Friday, August 15, 2008

Friday August 15, 2008
Role of High frequency oscillatory ventilation in Trauma


Recent study by Funk in Journal of trauma-injury & critical care helped to shed light on this area.

Background: Severe pulmonary contusions are a common cause of acute respiratory distress syndrome (ARDS) and are associated with significant morbidity. High frequency oscillatory ventilation (HFOV) is a ventilatory mode that employs a lung protective strategy consistent with the ARDSNet low tidal volume ventilation strategy and may result in reduced morbidity. The objective of this report is to examine the impact of HFOV on blunt trauma patients with severe pulmonary contusions who failed or were at a high risk of failing conventional mechanical ventilation.


Methods: We undertook a retrospective chart review of all patients at our institution who received HFOV for severe pulmonary contusions. Patients were placed on HFOV when their mean airway pressure (mPaw) surpassed 30 cm H2O and their FIO2 was greater than 0.6. Serial determinations were made upto 72 hours of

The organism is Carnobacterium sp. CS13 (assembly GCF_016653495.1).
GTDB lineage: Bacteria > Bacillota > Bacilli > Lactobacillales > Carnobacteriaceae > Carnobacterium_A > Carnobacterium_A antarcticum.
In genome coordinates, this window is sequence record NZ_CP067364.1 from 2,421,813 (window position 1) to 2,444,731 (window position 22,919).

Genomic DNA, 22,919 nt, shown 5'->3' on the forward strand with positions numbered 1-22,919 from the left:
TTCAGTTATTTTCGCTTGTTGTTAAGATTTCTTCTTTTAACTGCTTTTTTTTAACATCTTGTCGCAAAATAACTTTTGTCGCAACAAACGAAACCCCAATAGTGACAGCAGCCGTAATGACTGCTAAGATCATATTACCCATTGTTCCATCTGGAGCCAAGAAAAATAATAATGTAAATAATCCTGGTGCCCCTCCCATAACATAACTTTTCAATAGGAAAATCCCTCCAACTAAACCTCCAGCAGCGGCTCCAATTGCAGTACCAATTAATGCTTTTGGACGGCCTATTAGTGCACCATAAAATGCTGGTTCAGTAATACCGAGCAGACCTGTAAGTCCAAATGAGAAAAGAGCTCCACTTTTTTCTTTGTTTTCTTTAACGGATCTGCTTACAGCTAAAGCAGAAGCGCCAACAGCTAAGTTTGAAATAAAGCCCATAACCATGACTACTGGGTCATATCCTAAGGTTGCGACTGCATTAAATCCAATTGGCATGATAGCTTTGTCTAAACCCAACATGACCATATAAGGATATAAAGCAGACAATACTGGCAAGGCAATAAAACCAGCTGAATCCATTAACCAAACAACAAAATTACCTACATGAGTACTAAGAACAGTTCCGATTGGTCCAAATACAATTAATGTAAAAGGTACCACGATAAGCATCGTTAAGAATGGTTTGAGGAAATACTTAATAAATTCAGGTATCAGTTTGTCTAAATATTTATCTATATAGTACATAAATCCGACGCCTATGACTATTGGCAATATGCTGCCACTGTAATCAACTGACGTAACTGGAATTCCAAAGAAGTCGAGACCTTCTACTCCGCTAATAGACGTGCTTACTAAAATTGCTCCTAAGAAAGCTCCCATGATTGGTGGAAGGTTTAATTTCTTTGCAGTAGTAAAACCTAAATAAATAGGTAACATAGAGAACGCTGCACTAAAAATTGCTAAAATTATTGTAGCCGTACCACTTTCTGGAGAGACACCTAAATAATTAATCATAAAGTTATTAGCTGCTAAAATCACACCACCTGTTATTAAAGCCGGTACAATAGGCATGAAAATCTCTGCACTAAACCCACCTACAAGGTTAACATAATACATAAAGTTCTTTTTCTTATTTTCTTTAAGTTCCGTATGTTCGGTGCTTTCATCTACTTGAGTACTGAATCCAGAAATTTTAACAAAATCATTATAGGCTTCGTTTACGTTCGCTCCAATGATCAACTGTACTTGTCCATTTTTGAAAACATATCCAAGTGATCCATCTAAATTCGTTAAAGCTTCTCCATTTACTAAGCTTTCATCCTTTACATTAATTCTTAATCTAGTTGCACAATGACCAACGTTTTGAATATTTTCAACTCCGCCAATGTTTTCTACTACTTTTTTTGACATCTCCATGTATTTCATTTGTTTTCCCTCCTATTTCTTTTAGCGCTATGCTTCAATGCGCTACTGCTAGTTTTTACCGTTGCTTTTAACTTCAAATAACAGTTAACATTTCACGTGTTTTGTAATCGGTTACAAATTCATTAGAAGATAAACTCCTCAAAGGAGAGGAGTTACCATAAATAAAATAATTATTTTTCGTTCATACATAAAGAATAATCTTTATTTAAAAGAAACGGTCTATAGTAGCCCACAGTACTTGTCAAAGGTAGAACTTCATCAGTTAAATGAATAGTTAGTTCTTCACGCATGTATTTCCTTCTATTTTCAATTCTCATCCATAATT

• oxygenation index (OI) and
  • the Pao2/FIO2 ratio (P/F)

A linear mixed model was used to analyze the slope ([beta]) of the regression line of P/F versus time and that of OI versus time.


Results: 17 patients were identified who underwent HFOV for ARDS due primarily to pulmonary contusions.

  • P/F increased significantly after HFOV was initiated ([beta] = 12.1
  • OI significantly decreased after HFOV implementation ([beta] = -1.8
  • Mortality rate was 17.6%

Conclusions: The early use of HFOV appears to be safe and efficacious in blunt trauma patients sustaining pulmonary contusions, and results in a rapid improvement in OI and the P/F ratio.